A series of epigenetic research studies conducted at Texas suggested that while we inherit a random mix of genes from our ancestors, people may also receive “a biological imprint of their [parent’s] behavior and lifestyle” through DNA Methylation; an epigenetic mechanism that we have often discussed. So, while we have inherited same sets of genes from our ancestors, differences in methylation patterns could have a significant effect in the genetic expression of our genes, resulting in different amounts of functional proteins and hence different extent of functions.  
Lifestyles Matter For Both Parents
In another study conducted by Soubry, in April 2015 in which three different genes were studied, included human imprinted genes involved in early growth regulation, such as MEST, PEG3, pleiomorphic adenoma gene-like 1 (PLAGL1), epsilon sarcoglycan and paternally expressed gene 10 (SGCE/PEG10), neuronatin (NNAT) and maternally expressed gene 3 (MEG3). The three different genes were chosen to be representing the three different kinds of tissues, maternal, paternal and zygote. The study aimed to estimate the roles each tissues plays in obesity. In the end, it was concluded, that a fathers obesity, acquired through his life experiences, also contributed to the genetic expression of obesity in the child.
In general, the literature supports the idea that maternal lifestyle is very important for optimal development of the fetus.  While few epidemiologic studies have investigated the potential influence of paternal lifestyle or body composition on the next generation, the studies conducted show important results.
For one, Figueroa-Colon et al.  showed that the paternal body fat may be a predictor for percentage of body fat in the offspring. Other long-term cohort studies show that overeating before puberty may increase the risk of death from cardiovascular disease or diabetes in the grandchildren and this transgenerational association was only detected through the male line.  Further, studies on animal models further suggested that other imbalanced diets, such as a low protein diet in male mice, resulted in changes in hepatic expression of genes involved in lipid and cholesterol biosynthesis.  Similarly, paternal food deprivation in mice affected metabolism-related factors in the offspring, represented by low levels of serum glucose.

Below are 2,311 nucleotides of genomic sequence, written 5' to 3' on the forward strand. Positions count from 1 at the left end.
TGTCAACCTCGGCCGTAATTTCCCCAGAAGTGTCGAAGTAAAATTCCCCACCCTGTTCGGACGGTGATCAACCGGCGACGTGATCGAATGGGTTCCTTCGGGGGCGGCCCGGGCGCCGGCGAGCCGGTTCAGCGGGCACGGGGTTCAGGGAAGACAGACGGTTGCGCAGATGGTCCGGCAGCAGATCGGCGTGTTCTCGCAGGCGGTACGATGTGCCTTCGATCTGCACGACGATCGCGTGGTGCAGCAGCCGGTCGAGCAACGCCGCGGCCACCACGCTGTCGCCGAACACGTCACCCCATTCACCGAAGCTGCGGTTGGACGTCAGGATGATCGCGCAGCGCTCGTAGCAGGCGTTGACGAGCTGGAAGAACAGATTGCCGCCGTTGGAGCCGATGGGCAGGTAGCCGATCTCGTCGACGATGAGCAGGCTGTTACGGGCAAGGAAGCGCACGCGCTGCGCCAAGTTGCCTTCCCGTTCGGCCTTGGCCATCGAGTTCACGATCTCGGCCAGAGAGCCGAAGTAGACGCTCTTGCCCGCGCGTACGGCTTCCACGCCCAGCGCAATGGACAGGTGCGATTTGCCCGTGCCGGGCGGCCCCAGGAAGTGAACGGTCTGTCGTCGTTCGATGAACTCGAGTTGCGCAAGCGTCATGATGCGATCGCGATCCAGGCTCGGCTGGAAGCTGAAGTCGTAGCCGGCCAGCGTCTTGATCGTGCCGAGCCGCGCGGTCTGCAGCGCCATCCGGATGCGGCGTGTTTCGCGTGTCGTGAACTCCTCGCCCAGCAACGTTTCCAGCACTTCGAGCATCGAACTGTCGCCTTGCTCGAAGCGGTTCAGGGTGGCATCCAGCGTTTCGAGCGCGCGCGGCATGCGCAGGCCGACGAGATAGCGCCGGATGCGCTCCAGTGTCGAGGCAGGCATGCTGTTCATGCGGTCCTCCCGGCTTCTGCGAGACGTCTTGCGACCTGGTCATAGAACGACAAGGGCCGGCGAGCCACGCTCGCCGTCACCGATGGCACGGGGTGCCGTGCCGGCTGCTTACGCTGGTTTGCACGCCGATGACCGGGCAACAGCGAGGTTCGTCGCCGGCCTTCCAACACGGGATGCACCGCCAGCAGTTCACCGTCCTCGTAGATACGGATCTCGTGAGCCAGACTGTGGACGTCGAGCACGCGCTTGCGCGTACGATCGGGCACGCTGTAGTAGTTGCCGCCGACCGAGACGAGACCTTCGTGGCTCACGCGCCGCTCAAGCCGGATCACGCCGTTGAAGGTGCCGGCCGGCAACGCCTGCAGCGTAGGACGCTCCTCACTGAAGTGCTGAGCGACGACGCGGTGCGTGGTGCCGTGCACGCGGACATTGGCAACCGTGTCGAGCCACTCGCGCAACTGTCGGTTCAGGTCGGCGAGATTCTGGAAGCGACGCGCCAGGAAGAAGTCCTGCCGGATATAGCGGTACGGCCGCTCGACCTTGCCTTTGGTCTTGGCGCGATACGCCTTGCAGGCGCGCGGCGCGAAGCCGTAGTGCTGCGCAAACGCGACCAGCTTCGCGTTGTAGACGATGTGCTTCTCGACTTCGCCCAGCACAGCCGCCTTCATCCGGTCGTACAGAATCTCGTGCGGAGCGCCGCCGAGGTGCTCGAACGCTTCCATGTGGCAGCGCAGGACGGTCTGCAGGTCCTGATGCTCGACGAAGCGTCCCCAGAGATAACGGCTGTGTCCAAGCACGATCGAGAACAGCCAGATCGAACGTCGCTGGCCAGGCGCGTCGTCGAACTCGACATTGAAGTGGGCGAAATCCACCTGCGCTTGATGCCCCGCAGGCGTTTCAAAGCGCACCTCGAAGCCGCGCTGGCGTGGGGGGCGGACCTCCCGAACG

Future Epigenetic Research Could Explore How Lifestyle Changes Can Reverse Unfavorable Genetic Expression
In is becoming evident that there exists an important transgenerational epigenetic effects from nutrition, lifestyles and life experiences. And, while the studies mentioned above provide a critical path to better understanding causation, there is still a lot of information that we do not know.
For one, these new understandings should inspire research scientist to explore how unfavorable genetic expression, that cause obesity, can, in theory and practice, be reversed through life experiences, without the need for pharmaceutical interventions.
So, it will be up to future educational programs to build a system that better understands each individual’s epigenetic profile and life events to offer specialized lifestyle programs that enhance ones favourable genetic expression and reverse unfavorable methylations.